Phillips, who had advanced to second when he saw that the throw was going home could not believe his eyes.
"Honestly, it's just hard to believe right now that that just happened," Phillips said. "Once I saw Randy slip, I thought, 'Oh, shoot at least we tied it up.' And then he missed the ball. I didn't know what happened, and then he scored and the next thing I know, I'm airplane-ing around the outfield and getting dog-piled and now here I am talking to the boys."
It was just two weeks ago that Phillips was left off the American League Championship Series roster, spending the series as a "coach" on the Rays' bench, holding up a whiteboard with inspirational messages for his teammates.
"It didn't matter that I didn't have an at-bat in the last two weeks, because I wouldn't be on the roster for the World Series if they didn't believe I could help them win in any way," Phillips said. "I know there are some guys out there with really slow heart rates that have been in this situation many times before and it's just like another day for them. But for myself, it's not, and I'm going to enjoy the heck out of it."
As Phillips entered the dugout after the top of the ninth, field coordinator Paul Hoover grabbed the Rays' outfielder and told him he was going to win the game for Tampa Bay. Phillips' shouted "Let's go!" and went into the batting cage to get a few swings in.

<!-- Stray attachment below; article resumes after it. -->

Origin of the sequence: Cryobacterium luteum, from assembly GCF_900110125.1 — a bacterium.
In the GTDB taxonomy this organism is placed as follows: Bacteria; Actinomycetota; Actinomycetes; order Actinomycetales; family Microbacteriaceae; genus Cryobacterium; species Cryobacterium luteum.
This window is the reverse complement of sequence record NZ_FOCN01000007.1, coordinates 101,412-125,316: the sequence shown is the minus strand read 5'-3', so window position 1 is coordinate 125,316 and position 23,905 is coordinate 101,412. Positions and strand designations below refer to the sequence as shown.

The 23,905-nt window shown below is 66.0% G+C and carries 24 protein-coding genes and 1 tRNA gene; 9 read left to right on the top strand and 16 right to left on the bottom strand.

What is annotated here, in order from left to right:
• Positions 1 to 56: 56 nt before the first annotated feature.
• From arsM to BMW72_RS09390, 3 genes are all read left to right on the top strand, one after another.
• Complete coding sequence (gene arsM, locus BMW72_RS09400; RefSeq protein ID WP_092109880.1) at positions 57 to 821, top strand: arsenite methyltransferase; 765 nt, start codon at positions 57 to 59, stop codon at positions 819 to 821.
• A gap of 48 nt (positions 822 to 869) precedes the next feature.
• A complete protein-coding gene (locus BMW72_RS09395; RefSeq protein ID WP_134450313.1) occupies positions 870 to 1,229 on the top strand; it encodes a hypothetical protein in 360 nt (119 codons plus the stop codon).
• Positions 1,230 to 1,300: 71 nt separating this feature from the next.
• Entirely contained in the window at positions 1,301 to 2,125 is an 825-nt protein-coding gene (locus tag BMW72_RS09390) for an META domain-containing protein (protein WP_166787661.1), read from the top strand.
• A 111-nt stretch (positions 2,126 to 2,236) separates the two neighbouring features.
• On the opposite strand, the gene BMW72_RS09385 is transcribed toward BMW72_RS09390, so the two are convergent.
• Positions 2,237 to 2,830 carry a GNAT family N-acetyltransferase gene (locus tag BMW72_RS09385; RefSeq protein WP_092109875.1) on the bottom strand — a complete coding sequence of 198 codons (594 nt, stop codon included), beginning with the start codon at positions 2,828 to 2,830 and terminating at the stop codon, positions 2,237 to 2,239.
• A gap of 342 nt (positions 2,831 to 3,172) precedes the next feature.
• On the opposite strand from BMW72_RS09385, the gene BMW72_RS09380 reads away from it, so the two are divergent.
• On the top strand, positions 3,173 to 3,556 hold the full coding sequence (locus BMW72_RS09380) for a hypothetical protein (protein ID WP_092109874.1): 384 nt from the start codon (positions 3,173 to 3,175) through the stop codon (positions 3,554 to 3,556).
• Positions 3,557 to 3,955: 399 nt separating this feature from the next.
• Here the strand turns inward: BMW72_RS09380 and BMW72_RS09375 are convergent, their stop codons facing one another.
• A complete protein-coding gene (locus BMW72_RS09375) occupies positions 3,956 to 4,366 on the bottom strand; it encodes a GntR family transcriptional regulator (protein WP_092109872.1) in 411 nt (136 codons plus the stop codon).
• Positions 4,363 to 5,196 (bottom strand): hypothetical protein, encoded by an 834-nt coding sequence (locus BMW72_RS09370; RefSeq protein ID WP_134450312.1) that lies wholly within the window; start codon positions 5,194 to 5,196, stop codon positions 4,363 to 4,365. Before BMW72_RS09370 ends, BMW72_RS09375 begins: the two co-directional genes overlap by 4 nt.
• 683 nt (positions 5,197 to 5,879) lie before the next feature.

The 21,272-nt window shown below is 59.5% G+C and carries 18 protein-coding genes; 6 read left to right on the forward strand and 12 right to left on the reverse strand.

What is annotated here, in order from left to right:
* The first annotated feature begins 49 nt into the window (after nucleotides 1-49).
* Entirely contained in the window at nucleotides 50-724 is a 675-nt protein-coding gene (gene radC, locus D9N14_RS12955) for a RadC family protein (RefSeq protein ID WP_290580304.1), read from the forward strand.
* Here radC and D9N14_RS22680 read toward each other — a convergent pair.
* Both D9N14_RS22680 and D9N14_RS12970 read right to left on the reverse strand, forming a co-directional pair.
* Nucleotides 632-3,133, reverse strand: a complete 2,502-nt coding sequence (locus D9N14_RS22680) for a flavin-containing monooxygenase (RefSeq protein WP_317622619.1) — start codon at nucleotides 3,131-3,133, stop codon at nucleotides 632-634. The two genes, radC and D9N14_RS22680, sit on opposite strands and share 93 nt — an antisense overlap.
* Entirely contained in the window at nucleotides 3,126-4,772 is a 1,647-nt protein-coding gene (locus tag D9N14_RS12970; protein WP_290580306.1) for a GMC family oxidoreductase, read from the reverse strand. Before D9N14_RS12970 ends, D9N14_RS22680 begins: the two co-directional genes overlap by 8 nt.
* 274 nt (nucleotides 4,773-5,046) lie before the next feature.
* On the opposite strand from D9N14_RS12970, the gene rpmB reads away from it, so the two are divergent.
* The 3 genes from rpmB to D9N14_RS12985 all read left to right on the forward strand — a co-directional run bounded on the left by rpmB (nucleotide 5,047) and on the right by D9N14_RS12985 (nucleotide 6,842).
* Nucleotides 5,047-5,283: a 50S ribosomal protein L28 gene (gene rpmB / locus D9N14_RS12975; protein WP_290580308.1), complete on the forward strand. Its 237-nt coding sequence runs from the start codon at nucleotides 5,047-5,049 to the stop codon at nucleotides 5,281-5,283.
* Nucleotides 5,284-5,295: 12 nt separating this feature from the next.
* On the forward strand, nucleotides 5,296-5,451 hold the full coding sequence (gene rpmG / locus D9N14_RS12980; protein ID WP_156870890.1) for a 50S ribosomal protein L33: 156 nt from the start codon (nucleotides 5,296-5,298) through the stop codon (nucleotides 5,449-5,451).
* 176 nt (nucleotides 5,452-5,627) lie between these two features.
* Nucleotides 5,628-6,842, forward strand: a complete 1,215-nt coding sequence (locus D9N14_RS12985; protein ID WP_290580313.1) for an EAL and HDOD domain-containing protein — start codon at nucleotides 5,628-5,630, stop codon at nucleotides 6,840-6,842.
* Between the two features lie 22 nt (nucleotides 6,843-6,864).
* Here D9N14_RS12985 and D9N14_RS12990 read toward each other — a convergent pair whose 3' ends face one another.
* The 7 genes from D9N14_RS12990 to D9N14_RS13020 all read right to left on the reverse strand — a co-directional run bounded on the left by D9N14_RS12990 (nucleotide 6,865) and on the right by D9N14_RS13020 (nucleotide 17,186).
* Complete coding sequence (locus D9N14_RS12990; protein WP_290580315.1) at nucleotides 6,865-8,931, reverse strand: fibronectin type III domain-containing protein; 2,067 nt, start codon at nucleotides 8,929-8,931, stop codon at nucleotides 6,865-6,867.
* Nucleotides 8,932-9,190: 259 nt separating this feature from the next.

As Phillips was warming up, Kiermaier got the ninth-inning rally started with a one-out single. After Joey Wendle flew out to left field for the second out, Arozarena had the first opportunity to be the hero. Instead, Arozarena continued to show his impressive plate discipline, laying off a pair of close pitches from Jansen and drawing a seven-pitch walk.
"Randy has all the potential in the world to win that game for us by hitting a homer," Phillips said. "But he takes a great at-bat, he lays off some really tough pitches, and he lets the guy behind him be the hero. And that's what makes this team so special."
The person behind Arozarena just happened to be Phillips.
"It was just awesome. I'm so happy for him," manager Kevin Cash said. "We're all happy for him. From the day that we acquired him and he joined our club, he's just brought constant energy, a great teammate. Hasn't had the most opportunities, but when he's got in there, he's done some things -- none bigger than that hit right there, for sure. Local guy, too. That adds to it, I think. That helps."
There's just something about these Rays. And now they're two wins away from winning the first World Series title in franchise history.
"The baseball gods were on our side," Kiermaier said. "I was the happiest man on the plate to see Randy score as well, just so the game could be over with. Just truly incredible. I don't know if anything like that has ever happened, especially in the World Series. I don't know if we'll see it ever again. We were all a part of it. What an incredible moment to be a part of."